I believe that "Kitty Stein, CWP" has far more perceived clout and respect than "Kitty Stein." In the last few days, my husband, who has a bachelor's degree, received yet another credit card offer from a college he had attended. This piece of junk mail was a bit more attractive as it addressed him as Dr. Harris Stein! If this college had conferred and honorary doctorate degree upon him, they hadn't bothered to tell him!
Don't you think those two little letters "Dr." say a lot? They mean that person (exclusive of my husband, of course!) has studied and worked years to gain that title. Yes, everybody knows what those letters mean, but they didn't know until someone told them!
PRIORITY VERSUS PROFESSIONALISM
Many of us are moms, whether we have small children or adult, married children as I do. Our children learn by what they see us doing and not by what we say. Over the last 25 years of my career, I was just trying to run a business as best I could, with my emphasis on professionalism. Now, my adult children are telling me what they learned by my example. My son told me of one particular thing he learned from me that he emulated in his business and that brought him success. Of course, I was more than pleased, but I also was amazed. In all my years of business, it never occurred to me that my children were watching and learning.
Just because your family and their needs take priority over your business does not mean you can handle your business unprofessionally. It doesn't matter if you work five hours a week or 60 hours a week, if you are being paid for your work, you must manage your business as professionally as possible. To do that you should become as educated as possible.
I suspect that those of you who are parents have visions of a college education for your children because you value education as an important tool. You expect your children, no matter what their ages, to do their best in everything they do and to do what is required to make them more valuable. The more valuable they are, the more income they can make. Maybe your children will not grow up to own businesses, but no matter what they do, they should give it their all and do the best job they are capable of doing. If you have not given them a superior work ethic—that intangible education that only parents can give—then they are not to blame.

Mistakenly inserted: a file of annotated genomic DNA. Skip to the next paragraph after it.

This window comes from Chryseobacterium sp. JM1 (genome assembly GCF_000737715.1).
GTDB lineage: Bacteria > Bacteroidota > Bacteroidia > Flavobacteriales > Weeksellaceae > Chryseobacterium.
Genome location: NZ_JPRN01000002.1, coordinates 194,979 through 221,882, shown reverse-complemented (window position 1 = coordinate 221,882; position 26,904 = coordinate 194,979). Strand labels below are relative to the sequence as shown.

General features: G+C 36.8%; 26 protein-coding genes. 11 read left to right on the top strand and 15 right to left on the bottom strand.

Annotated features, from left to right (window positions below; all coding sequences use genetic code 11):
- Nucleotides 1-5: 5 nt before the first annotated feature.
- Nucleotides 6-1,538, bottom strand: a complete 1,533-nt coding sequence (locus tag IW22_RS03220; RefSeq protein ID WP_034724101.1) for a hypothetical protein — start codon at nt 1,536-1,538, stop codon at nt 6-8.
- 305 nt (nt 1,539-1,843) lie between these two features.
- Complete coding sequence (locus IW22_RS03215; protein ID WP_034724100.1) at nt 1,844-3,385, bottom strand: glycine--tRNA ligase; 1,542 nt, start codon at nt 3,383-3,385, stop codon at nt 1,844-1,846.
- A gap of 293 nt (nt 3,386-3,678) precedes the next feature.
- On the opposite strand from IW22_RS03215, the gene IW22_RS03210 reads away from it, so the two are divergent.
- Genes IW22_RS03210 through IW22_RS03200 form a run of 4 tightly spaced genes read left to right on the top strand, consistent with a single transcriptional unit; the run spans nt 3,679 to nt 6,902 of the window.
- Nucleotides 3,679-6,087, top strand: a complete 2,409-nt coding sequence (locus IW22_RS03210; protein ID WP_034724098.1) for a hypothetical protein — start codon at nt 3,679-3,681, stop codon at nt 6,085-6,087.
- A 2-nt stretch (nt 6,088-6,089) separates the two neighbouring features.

"Be the best you can be. If your job is a rag picker, be the best rag picker you can. And if you get finished early, go help someone else who is not," says Wally Amos, the founder of Famous Amos cookies.
Our industry does not have a four-year degree program to prove to the world that you have mastered what you are supposed to know. On one hand, it is sad that our industry is not taken that seriously. Although if each of us worked at it, that can change. On the other hand, you have a piece of cake before you with the icing on it! For the cost of lunch out once a month for a year, you can belong to the Window Coverings Association of America (WCAA), which is constantly bringing you educational opportunities.
For a few hundred dollars—not the thousands your children's education will cost!—you can be certified by WCAA as a Certified Window Treatment Consultant (CWTC) and as a Certified Workroom Professional (CWP). As such, you can use the CWTC or CWP logo in your business and the letters after your name. The former is for those who do retail sales and the latter is for workroom fabricators. If you do both, that's even better!